A copy editor is an editor after you get a developmental editor (which I will talk about next).  A copy editor “[…] will read your work on the lookout for anything that makes it less readable, like word repetition or character inconsistencies. This type is also known as mechanical or line editing, depending on its particular application” (Reedsy, 2021).  Reedsy also states that a copy editor will look for and subsequently correct the below “elements” in your or someone else’s manuscript:

  • “Spelling
  • Grammar
  • Capitalization
  • Word usage and repetition
  • Dialogue tags
  • Usage of numbers or numerals 
  • POV/tense (to fix any unintentional shifts)
  • Descriptive inconsistencies (character descriptions, locations, blocking, etc.)” (Reedsy, 2021)

Developmental editor

A developmental editor will focus on the “big picture” of the story, and they will give feedback on that big picture.   “They’ll refine your ideas, shape your narrative, and help you fix any major plot or character inconsistencies to tell you if there are any elements of your story which just don’t work. It’s similar to an editorial assessment but contains much more detail” (Reedsy, 2021). 


You would get a proofreader at the very last stage of this entire editing process.  They are the  “[…] eagle-eyed inspectors who make sure no spelling or grammar errors make it to the final version of your work” (Reedsy, 2022).  Additionally, they’ll look for the following:

  • “Inconsistencies in spelling and style;
  • Inconsistencies in layout and typography;
  • Confusing or awkward page and word breaks;
  • Incorrect captioning on any illustrations and page numbers in the contents” (Reedsy, 2021). 

A lot of the time, the writer would receive a document (could be a PDF, Word Document, or another one) of the manuscript with marks.  

Also, something I want to mention is that you don’t need to get all of these editors.  If you think you only need a developmental editor (for example), then please only get a developmental editor.  

The cost of an editor depends on the number of words your manuscript has. Most editors go based on words.  For example, 0.005 per word. Linton Press also offers a combination of line and copy edits with in-line comments.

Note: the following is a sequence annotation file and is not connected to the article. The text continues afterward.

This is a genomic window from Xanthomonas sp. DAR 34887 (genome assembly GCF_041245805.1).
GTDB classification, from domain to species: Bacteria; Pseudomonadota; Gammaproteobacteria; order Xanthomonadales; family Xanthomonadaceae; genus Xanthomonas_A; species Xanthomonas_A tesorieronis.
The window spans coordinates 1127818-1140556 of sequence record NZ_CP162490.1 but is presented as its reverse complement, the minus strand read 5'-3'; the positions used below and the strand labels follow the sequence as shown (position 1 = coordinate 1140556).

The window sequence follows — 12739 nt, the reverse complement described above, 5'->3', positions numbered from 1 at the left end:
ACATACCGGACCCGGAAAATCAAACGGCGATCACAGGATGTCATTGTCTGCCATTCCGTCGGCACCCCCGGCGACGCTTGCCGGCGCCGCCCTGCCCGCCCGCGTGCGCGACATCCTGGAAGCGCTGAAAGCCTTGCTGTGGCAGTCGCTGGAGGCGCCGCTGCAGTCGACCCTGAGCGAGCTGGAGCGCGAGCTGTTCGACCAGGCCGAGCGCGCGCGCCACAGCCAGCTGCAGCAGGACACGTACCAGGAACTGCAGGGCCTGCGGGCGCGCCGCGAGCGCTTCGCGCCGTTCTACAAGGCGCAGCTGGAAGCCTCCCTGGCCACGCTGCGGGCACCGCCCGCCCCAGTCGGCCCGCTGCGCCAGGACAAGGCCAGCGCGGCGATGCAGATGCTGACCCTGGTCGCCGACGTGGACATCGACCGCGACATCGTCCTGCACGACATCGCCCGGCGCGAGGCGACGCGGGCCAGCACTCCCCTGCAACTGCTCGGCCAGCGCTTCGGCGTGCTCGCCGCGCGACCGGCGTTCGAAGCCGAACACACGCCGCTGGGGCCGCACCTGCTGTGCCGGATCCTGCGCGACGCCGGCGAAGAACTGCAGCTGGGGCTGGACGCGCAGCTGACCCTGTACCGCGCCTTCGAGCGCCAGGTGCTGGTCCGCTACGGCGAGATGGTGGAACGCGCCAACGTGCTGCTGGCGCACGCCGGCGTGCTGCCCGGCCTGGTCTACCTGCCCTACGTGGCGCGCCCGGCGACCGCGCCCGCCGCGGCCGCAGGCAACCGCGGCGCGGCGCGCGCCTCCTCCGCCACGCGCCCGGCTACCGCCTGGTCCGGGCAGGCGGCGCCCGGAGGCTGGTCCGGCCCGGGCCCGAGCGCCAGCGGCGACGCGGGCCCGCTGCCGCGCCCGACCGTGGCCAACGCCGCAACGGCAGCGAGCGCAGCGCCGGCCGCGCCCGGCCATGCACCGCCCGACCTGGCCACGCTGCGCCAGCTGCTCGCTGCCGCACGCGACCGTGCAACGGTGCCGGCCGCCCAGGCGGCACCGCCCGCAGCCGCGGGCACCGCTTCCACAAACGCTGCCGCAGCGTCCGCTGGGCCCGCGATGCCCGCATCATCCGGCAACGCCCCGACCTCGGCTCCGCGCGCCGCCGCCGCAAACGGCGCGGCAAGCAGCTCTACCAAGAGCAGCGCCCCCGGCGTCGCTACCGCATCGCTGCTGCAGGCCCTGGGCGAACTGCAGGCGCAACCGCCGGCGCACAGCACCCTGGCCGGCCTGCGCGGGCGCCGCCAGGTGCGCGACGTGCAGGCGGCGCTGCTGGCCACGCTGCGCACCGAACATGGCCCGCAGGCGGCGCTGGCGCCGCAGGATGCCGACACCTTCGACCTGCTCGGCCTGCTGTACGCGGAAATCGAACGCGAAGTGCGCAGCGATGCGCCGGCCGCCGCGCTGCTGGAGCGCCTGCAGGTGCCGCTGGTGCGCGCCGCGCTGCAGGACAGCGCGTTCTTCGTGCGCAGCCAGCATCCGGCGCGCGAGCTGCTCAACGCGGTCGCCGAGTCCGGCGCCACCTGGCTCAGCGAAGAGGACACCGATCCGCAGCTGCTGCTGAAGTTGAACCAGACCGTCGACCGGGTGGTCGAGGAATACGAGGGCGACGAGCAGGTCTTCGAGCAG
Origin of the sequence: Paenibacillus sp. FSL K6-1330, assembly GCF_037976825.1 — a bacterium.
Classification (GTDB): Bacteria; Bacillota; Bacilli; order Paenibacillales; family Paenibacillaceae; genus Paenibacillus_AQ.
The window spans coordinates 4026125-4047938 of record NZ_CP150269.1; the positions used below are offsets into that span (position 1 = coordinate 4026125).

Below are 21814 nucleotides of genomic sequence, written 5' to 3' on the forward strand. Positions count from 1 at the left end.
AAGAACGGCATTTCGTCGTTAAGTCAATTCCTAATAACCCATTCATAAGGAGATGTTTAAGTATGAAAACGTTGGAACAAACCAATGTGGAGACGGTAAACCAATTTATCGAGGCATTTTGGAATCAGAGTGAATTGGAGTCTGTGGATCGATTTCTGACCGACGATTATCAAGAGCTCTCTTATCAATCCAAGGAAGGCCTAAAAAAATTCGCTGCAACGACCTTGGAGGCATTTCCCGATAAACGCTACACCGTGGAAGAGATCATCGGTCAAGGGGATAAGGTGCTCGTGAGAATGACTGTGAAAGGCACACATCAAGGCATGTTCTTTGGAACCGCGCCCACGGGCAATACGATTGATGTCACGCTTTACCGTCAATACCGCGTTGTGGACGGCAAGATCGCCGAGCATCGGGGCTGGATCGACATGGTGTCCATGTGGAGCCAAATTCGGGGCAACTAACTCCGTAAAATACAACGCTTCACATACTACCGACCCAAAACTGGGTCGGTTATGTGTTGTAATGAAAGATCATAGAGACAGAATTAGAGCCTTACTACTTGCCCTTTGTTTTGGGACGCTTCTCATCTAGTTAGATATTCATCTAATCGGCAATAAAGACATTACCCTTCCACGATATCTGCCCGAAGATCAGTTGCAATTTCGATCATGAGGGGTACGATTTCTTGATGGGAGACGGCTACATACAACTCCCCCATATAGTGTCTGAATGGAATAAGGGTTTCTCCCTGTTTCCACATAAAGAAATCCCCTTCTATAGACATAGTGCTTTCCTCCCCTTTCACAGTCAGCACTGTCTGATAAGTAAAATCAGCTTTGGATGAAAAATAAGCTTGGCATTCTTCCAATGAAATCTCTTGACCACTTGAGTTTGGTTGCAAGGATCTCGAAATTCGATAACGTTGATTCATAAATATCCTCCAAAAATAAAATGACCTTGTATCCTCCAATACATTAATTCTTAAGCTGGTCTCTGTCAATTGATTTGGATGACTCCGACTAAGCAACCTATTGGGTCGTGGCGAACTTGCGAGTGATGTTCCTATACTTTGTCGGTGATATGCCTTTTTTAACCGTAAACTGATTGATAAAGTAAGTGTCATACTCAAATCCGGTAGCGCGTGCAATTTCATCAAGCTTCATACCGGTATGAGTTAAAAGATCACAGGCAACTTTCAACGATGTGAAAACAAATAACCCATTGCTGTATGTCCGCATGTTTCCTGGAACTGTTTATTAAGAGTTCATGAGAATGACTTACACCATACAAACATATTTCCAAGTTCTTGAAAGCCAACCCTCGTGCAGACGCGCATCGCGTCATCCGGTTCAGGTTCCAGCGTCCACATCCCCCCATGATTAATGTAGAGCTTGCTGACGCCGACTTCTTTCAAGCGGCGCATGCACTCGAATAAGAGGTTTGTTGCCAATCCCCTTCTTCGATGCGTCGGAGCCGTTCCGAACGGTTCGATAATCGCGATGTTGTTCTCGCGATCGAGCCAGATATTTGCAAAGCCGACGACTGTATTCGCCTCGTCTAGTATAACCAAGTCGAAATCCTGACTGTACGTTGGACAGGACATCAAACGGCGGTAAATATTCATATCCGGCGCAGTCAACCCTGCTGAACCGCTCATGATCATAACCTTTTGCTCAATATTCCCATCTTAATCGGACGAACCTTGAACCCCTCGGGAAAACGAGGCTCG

As mentioned earlier, you can hire someone to format your book.  However, I recommend doing it yourself. In addition, there are platforms you can use for formatting, which I will outline below.  

Google Docs

Google Documents is a free online platform made by Google.  You can get plugins, and one you can use is the Page Sizer plugin.


Vellum is a paid platform only available for Macs.  Vellum Press (where you can create an unlimited amount of eBooks and Paperbacks) costs 399.99 CAD, and Vellum eBooks (where you can create an unlimited amount of eBooks) costs 269.99 CAD.  Their website states that the prices I previously mentioned don’t include taxes.


Scrivener is another paid platform; however, it’s available on Macs, Windows, and IOS devices.  Scrivener isn’t just used for formatting novels.  You can use it to write your manuscript, plan it, or do both.  The price for the Standard License for Windows costs 84.99 CAD.  The Standard License for macOS costs 84.99 CAD.  For more pricing information, please click here.

Microsoft Word

You can also use Microsoft Word for formatting.  Compared to the other platforms, this is a monthly subscription. However, you can have it for free if you’re a student.  If you’re using Microsoft for home, it costs 69.99 dollars per year for one person, and you get Microsoft Word, Excel, PowerPoint, and more.  For more information regarding Microsoft pricing, please click here.

Hybrid publishing

Finally, when someone says they’re a hybrid author, it means they have some books traditionally published and some self-published books.

Thank you, guys, for reading, and I hope to see you next time! 

About the Writer

Angel-Clare Linton is a poet, writer, editor, and publisher. She is also the founder of Spray Paint Magazine.